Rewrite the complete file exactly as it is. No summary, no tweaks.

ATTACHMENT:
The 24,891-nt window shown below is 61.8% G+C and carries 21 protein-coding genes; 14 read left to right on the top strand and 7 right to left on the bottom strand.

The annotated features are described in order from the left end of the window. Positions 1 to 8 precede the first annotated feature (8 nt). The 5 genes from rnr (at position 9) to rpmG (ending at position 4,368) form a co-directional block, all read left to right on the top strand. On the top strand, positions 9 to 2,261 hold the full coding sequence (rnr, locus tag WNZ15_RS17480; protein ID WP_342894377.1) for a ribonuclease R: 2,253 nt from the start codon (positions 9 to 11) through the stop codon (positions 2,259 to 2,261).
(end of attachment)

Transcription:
The 24,891-nt window shown below is 61.8% G+C and carries 21 protein-coding genes; 14 read left to right on the top strand and 7 right to left on the bottom strand.

The annotated features are described in order from the left end of the window. Positions 1 to 8 precede the first annotated feature (8 nt). The 5 genes from rnr (at position 9) to rpmG (ending at position 4,368) form a co-directional block, all read left to right on the top strand. On the top strand, positions 9 to 2,261 hold the full coding sequence (rnr, locus tag WNZ15_RS17480; protein ID WP_342894377.1) for a ribonuclease R: 2,253 nt from the start codon (positions 9 to 11) through the stop codon (positions 2,259 to 2,261).